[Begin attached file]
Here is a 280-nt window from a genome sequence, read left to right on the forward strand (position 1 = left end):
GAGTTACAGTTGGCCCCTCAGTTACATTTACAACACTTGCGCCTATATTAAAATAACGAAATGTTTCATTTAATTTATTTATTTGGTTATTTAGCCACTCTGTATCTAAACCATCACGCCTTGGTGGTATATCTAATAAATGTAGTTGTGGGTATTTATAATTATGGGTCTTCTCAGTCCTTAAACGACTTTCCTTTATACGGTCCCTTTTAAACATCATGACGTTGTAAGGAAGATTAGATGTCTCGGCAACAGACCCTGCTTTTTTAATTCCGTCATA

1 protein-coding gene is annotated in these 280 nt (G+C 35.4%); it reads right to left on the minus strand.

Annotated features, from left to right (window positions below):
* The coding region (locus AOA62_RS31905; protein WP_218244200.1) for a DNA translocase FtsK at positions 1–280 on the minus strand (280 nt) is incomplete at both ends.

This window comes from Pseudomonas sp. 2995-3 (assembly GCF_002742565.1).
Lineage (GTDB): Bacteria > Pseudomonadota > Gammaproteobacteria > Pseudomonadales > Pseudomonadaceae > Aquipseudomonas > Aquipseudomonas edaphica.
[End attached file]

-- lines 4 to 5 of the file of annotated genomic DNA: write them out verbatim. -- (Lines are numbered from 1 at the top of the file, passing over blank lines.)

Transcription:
Annotated features, from left to right (window positions below):
* The coding region (locus AOA62_RS31905; protein WP_218244200.1) for a DNA translocase FtsK at positions 1–280 on the minus strand (280 nt) is incomplete at both ends.